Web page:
Australia: Fire Engineering Guidelines 2021

WOBO appreciates the guide towards consistency and Fire Safety.

The Australian Fire Engineering Guide (AFEG) has been developed by a team of specialist fire engineers (FE). The AFEG is part of the National Construction Code (NCC) support documents, and provides a guideline that meets the modern needs of the Australian fire engineering community. AFEG supersedes the International Fire
Engineering Guidelines (IFEG).
AFEG Part 1 provides an insight to the issues that go beyond actual engineering, and a perspective on the role of engineering within the regulatory and non-regulatory systems. This portion of the AFEG is intended to link engineering practice with the state- and territory-based legal and regulatory system of choice.
The AFEG has been developed for use in the fire safety design of buildings. It will also be of use for appropriate authorities in carrying out their role of approving building designs. The AFEG is intended for use by competent and experienced FEs, as discussed in Section 1.1.2.

This document was made possible by the generous contributions of the team of specialist FEs involved in its development. Thanks to Dr Jonathan Barnett, Sarnia Rusbridge, Tobias Salomonsson and Kjetil Pedersen for donating your time and expertise. The expert team would like to acknowledge helpful feedback from members of the Engineers Australia Society of Fire Safety.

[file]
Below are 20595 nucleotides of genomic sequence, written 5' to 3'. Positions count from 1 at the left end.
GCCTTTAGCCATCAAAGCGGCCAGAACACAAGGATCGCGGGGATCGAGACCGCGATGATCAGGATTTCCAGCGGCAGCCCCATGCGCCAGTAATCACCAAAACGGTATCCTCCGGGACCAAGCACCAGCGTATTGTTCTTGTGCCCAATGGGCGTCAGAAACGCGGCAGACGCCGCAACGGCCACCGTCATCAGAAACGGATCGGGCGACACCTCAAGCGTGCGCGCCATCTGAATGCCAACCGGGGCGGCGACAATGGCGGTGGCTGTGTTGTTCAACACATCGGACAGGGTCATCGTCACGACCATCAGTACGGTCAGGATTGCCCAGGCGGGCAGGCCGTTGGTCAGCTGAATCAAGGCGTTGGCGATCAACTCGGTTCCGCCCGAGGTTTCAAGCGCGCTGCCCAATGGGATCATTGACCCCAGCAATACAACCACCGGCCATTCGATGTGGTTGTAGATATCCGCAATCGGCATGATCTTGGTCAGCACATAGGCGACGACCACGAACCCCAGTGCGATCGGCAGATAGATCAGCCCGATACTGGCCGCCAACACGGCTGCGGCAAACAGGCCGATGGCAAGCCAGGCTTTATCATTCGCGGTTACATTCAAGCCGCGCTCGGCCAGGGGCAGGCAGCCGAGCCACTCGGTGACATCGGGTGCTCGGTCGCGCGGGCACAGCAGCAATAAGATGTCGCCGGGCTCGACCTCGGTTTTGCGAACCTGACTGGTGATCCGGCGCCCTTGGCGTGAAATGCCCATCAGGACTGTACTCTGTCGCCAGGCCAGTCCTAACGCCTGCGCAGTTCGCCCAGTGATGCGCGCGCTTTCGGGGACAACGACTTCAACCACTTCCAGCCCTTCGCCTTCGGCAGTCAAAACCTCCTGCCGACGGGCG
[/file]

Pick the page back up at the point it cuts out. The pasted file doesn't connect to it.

The AFEG development team is also grateful to Dr Brian Ashe for his guidance and comments.

The Australian Fire Engineering Guide (AFEG) supersedes the International Fire Engineering Guidelines (IFEG).
The objectives of the AFEG are to:
 provide a link between the regulatory system and fire engineering (Part 1)
 provide guidance about the process of fire engineering (Part 2)
 provide guidance on available methodologies (Part 3)
 describe the AFEG’s philosophy of use (Part 4).
The AFEG is a process document. Its purpose as a National Construction Code (NCC) support document is to provide guidance. The use of a mandatory format was discussed before the development of both the first and second editions of IFEG, and
again for the AFEG. It was concluded that fire engineering lacks the necessary array of validated tools and data to produce a mandatory document.
Fire engineering designs are complex and generally require extensive use of engineering judgement. So, in order to approve a fire engineering design, appropriate authorities need an understanding of the fire engineering process and what
constitutes an acceptable fire engineering design. Therefore, guidance is required to improve both the standard of fire engineering applied by practitioners, and the ability of the appropriate authority to carry out their function of safeguarding the community.

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